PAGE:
The UN's nuclear agency chief has said he has received a firm commitment from Iran during a visit to resolve the dispute over its nuclear programme with the US and other world powers.
Yukiya Amano, the director general of the IAEA, said on Sunday talks in Tehran had been "useful" and he was "very glad to hear from the highest levels a firm commitment ... to resolve all present and past issues through dialogue and cooperation".
Amano met Hassan Rouhani, Iran's president, and his foreign minister Mohammad Javad Zarif.
The talks come ahead of an August 25 deadline for Iran to provide information relevant to an IAEA inquiry into what the UN agency calls the possible military dimensions of Iran's programme.
The issue is closely tied to Iran's negotiations with six world powers, including the US, China and Russia, aimed at resolving a decade-old standoff over Tehran's nuclear programme, which the Washington suspects has military objectives.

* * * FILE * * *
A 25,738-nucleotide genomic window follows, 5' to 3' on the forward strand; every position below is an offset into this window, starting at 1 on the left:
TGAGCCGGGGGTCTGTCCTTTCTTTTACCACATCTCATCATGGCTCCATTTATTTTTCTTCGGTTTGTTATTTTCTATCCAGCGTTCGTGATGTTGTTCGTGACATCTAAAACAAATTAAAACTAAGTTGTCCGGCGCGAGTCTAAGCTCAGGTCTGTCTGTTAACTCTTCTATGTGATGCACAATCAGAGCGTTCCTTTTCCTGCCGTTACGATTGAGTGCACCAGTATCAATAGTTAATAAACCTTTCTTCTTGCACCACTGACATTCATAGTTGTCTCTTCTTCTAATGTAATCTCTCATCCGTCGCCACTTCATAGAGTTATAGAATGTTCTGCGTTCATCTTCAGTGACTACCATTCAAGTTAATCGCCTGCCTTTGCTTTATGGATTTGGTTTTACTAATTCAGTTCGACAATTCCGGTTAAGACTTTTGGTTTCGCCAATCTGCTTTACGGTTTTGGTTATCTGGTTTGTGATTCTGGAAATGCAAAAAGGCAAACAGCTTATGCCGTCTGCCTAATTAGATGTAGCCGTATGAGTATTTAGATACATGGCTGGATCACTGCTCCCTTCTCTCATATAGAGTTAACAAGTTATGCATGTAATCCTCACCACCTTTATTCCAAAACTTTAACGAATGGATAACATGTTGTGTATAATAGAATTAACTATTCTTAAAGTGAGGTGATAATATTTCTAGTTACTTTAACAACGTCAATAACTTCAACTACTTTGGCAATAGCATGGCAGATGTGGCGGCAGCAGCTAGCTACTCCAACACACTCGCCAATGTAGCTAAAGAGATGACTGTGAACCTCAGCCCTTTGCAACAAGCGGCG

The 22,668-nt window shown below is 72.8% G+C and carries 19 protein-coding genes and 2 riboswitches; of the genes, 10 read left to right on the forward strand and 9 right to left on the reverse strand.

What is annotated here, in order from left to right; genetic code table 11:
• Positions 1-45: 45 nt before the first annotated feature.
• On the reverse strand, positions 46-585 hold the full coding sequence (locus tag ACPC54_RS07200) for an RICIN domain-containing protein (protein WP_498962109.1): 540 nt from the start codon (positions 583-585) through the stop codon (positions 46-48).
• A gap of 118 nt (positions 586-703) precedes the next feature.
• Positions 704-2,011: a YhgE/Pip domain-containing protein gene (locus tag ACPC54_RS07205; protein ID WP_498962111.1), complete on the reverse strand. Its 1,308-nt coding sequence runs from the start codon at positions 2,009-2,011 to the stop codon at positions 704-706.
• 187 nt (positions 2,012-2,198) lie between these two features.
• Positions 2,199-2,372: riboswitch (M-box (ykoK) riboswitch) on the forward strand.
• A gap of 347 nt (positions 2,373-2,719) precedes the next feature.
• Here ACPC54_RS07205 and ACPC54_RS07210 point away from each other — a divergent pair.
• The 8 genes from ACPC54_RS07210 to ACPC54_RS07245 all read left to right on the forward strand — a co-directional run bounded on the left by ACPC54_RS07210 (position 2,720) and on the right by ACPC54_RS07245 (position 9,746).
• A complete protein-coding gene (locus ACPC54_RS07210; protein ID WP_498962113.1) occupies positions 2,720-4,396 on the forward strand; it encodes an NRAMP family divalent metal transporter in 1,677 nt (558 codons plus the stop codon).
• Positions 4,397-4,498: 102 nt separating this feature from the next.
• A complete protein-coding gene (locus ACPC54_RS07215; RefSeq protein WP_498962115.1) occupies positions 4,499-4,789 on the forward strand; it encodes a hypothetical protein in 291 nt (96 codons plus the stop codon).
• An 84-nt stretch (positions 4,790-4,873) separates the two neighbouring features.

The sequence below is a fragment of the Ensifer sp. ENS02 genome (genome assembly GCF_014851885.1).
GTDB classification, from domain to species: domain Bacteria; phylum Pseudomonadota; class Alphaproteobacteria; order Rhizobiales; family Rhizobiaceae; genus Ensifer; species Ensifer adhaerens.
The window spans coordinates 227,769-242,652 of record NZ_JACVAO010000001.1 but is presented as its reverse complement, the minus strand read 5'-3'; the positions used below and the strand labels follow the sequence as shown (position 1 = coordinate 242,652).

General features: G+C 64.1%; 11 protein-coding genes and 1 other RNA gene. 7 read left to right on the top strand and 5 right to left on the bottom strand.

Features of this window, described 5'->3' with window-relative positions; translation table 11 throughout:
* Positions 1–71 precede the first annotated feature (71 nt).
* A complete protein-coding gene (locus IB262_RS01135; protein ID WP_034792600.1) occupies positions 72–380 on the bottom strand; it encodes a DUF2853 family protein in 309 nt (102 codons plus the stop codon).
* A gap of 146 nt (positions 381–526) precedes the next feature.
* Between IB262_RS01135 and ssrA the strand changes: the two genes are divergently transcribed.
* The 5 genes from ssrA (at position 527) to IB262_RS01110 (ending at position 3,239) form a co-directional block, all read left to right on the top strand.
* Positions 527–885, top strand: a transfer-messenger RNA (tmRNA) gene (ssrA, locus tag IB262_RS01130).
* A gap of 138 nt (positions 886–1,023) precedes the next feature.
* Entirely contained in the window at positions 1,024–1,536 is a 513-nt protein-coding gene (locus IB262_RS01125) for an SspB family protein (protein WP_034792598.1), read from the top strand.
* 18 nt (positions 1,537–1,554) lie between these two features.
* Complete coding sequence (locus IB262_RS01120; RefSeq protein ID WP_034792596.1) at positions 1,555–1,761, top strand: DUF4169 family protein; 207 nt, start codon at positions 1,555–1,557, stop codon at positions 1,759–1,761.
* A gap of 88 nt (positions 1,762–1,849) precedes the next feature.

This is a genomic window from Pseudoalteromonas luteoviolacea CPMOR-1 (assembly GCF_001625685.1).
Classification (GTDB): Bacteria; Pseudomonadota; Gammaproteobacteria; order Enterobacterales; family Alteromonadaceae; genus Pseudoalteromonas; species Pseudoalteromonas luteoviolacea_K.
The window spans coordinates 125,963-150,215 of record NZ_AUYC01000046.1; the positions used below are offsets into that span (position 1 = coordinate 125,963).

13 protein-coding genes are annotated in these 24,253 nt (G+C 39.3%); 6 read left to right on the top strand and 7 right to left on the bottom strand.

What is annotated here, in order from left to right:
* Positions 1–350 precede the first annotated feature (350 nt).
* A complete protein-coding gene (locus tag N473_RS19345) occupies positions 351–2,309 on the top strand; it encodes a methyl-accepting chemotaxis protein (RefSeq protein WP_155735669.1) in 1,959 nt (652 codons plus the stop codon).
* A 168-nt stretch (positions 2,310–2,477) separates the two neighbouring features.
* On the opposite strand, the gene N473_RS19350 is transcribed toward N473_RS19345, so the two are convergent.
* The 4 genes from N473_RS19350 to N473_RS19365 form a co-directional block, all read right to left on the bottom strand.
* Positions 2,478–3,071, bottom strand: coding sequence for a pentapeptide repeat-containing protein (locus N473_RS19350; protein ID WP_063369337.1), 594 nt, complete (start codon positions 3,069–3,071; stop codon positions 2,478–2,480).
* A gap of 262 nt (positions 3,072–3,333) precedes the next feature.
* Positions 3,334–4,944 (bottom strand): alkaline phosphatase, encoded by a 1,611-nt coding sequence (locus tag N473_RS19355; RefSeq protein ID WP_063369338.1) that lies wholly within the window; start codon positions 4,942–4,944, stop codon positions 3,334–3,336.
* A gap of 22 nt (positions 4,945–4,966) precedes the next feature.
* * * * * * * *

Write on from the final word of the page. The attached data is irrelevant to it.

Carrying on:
With major gaps remaining over the permissible future scope of Iran's uranium enrichment programme, the talks between Iran and the world powers in mid-July were extended until November 24, and a final deal is far from certain.
Iran has agreed to clarify two other issues by August 25 concerning alleged work on explosives and computer studies related to calculating nuclear explosive yields.
They were among 12 specific areas listed in an IAEA report issued in 2011, which cited evidence of a concerted weapons programme that was halted in 2003 - when Iran came under increased international pressure.
The intelligence also suggested some activities may later have resumed.